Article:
CEO successor planning vital in stressful times

The unexpected departure of a CEO can rattle a company's employees, customers, and stock price.

CEO successor planning vital in stressful times
The unexpected departure of a CEO can rattle a company's employees, customers, and stock price. PR pros say such “surprise” resignations have become more common, and companies now more than ever need to have a communications plan in the event of leadership upheaval.

The seeming increase in these kind unplanned departures reflects increased transparency and accountability around personal and corporate scandals (former Hewlett-Packard CEO Mark Hurd, for example) as well as the increasing stress load of the top job, say PR pros.

Gene Grabowski, SVP, chair, crisis and litigation for Levick Strategic Communications, says “the demands of the modern CEO's time, as well the public scrutiny he or she faces, is greater than ever before.” He says in addition to running the organization, CEOs often have many demands placed on them in terms of communicating to various audiences, from video conferences for institutional investors to making speeches to key customers.

 “A CEO's schedule is not his own and for some of them [resignation] is the only way they can get an extended vacation,” says Grabowski.

The latter issue was reflected in the recent retirement of Pfizer CEO Jeffrey Kindler, who said in a statement he needed to “recharge my batteries” following a “period extremely demanding on me personally.”

Jason Schechter, chair of US corporate practice at Burson-Marsteller, says the messaging around a CEO exit can be a challenge for the corporate communications team. But he said Kindler (and, by extension, Pfizer) wins point for being relatively candid about the reason for his decision.

“CEO departures happen for very different reasons, but I think people appreciated the candour of Kindler's decision because getting burnt out is something a lot of people can relate to,” he says.

(His reason was also reinforced in media reports quoting off-the-record sources like this one in The Wall Street Journal).

Ray Kerins, VP, worldwide communications and head of global corporate media relations for Pfizer, could not be reached for comment on this article.

In announcing Kindler's departure, Pfizer also revealed his successor: Ian Read, the head of Pfizer's global biopharmaceutical operations since 2006.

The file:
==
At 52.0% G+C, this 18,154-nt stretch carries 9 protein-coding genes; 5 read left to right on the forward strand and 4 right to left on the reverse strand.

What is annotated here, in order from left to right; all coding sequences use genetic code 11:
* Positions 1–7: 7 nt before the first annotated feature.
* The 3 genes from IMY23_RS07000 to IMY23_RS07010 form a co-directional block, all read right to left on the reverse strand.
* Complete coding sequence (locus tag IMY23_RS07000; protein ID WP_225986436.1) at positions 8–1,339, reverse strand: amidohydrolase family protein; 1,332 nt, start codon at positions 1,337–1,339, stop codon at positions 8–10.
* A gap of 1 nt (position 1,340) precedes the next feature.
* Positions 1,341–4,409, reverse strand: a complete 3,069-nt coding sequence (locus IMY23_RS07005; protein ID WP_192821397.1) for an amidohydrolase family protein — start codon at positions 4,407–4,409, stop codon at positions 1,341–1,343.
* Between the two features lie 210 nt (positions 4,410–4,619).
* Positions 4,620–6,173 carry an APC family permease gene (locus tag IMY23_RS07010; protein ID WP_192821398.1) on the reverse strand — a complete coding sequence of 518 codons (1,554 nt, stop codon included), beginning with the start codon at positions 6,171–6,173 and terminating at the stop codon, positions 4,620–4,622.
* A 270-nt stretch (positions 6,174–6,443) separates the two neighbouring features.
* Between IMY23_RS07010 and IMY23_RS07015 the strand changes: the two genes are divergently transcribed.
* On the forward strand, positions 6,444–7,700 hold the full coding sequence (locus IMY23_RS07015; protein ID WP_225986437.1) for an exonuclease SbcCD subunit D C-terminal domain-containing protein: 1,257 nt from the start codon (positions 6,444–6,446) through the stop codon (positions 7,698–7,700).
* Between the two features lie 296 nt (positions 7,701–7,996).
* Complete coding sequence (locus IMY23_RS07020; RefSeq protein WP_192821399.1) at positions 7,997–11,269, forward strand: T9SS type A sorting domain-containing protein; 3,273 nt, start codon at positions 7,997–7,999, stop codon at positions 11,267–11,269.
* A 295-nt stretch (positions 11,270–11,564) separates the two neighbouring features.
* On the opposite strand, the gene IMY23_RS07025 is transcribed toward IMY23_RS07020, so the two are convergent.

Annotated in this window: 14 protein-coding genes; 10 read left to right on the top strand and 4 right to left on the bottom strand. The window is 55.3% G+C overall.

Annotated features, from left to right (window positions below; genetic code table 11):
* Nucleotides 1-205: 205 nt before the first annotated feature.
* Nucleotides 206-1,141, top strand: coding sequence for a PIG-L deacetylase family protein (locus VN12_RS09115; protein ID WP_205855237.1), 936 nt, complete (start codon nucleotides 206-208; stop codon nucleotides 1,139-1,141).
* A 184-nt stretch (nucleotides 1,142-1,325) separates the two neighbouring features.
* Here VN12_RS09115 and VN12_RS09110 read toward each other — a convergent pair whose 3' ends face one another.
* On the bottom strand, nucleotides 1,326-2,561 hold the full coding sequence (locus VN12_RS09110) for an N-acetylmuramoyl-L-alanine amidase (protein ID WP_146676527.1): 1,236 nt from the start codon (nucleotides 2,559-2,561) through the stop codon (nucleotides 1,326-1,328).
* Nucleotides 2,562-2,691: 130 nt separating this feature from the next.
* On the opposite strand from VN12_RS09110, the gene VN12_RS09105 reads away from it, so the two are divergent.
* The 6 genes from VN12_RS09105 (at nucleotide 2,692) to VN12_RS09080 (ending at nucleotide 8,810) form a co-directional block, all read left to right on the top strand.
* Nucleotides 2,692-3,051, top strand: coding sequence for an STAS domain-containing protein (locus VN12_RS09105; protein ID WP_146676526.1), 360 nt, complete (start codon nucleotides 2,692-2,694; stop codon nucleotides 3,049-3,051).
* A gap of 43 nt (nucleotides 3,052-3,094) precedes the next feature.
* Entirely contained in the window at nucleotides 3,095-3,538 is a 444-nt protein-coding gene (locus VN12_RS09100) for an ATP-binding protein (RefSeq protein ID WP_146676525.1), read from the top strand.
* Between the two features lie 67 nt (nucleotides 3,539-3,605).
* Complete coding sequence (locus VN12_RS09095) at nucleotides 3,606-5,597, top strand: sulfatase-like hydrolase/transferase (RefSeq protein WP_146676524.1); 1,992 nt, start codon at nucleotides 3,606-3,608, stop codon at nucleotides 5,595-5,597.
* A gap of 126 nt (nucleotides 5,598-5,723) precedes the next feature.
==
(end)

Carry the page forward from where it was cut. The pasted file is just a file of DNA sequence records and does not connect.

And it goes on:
Grabowski says it was smart move for the company to communicate a succession plan. That is reflected in the fact that Pfizer shares increased modestly following the news.

“Without a plan, staff morale can dip and confusion and chaos can ensue as people jockey for position. So a succession plan calms and stabilizes your in-house team. Second, it calms your market and retains external confidence with shareholders, customers and consumers. And third, planning for the most important position in the company brings stability to other parts of the company,” he says. “Overall, it brings stability to the company as an entity.”

More companies, both public and private, are recognizing the need for succession planning, adds Grabowski. “At any given time, we're working on two succession plans,” he tells PRWeek. “That wasn't the case five years ago.”

At the very least, Schechter says a company should have an interim management team in place and communicate its transition plan to its various stakeholders as it looks for new leadership. But more than that, he says the departure of a CEO (and subsequent hire of a new one) can give a company a receptive platform to talk about its vision.

“I think it is always good for organizations to celebrate the past and embrace the future,” he says. “During a transition highlight, you can talk about what is strong about your company and what makes it great but also address forward looking strategies and what vision you have in continuing to grow in the marketplace.”  

Have you registered with us yet?

Register now to enjoy more articles and free email bulletins

Already registered?
Sign in